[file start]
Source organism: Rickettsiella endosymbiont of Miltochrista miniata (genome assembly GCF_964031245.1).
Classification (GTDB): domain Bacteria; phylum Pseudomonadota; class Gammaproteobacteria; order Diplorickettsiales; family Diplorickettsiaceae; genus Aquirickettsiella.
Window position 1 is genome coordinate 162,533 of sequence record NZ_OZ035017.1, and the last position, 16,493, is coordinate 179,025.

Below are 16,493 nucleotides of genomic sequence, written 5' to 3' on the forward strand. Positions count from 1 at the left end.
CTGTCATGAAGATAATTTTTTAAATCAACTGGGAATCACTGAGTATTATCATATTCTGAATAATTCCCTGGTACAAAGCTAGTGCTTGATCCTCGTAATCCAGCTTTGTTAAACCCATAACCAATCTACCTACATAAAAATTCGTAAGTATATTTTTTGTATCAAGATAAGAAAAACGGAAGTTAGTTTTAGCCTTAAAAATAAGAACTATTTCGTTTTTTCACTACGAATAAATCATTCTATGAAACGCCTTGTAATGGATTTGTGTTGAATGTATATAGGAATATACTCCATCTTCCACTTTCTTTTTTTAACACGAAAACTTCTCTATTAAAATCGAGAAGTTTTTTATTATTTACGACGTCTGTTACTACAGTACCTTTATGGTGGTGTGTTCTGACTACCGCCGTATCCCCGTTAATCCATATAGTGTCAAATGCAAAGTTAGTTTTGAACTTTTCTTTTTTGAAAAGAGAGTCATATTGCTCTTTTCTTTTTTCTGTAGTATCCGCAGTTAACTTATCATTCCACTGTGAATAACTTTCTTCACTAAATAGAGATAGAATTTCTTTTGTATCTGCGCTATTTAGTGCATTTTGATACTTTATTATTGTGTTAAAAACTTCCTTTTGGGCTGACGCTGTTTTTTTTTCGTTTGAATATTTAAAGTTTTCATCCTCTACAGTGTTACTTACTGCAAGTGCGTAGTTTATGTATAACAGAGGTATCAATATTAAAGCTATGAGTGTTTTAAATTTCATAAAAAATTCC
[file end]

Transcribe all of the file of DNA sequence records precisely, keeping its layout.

Source organism: Rickettsiella endosymbiont of Miltochrista miniata (genome assembly GCF_964031245.1).
Classification (GTDB): domain Bacteria; phylum Pseudomonadota; class Gammaproteobacteria; order Diplorickettsiales; family Diplorickettsiaceae; genus Aquirickettsiella.
Window position 1 is genome coordinate 162,533 of sequence record NZ_OZ035017.1, and the last position, 16,493, is coordinate 179,025.

Below are 16,493 nucleotides of genomic sequence, written 5' to 3' on the forward strand. Positions count from 1 at the left end.
CTGTCATGAAGATAATTTTTTAAATCAACTGGGAATCACTGAGTATTATCATATTCTGAATAATTCCCTGGTACAAAGCTAGTGCTTGATCCTCGTAATCCAGCTTTGTTAAACCCATAACCAATCTACCTACATAAAAATTCGTAAGTATATTTTTTGTATCAAGATAAGAAAAACGGAAGTTAGTTTTAGCCTTAAAAATAAGAACTATTTCGTTTTTTCACTACGAATAAATCATTCTATGAAACGCCTTGTAATGGATTTGTGTTGAATGTATATAGGAATATACTCCATCTTCCACTTTCTTTTTTTAACACGAAAACTTCTCTATTAAAATCGAGAAGTTTTTTATTATTTACGACGTCTGTTACTACAGTACCTTTATGGTGGTGTGTTCTGACTACCGCCGTATCCCCGTTAATCCATATAGTGTCAAATGCAAAGTTAGTTTTGAACTTTTCTTTTTTGAAAAGAGAGTCATATTGCTCTTTTCTTTTTTCTGTAGTATCCGCAGTTAACTTATCATTCCACTGTGAATAACTTTCTTCACTAAATAGAGATAGAATTTCTTTTGTATCTGCGCTATTTAGTGCATTTTGATACTTTATTATTGTGTTAAAAACTTCCTTTTGGGCTGACGCTGTTTTTTTTTCGTTTGAATATTTAAAGTTTTCATCCTCTACAGTGTTACTTACTGCAAGTGCGTAGTTTATGTATAACAGAGGTATCAATATTAAAGCTATGAGTGTTTTAAATTTCATAAAAAATTCC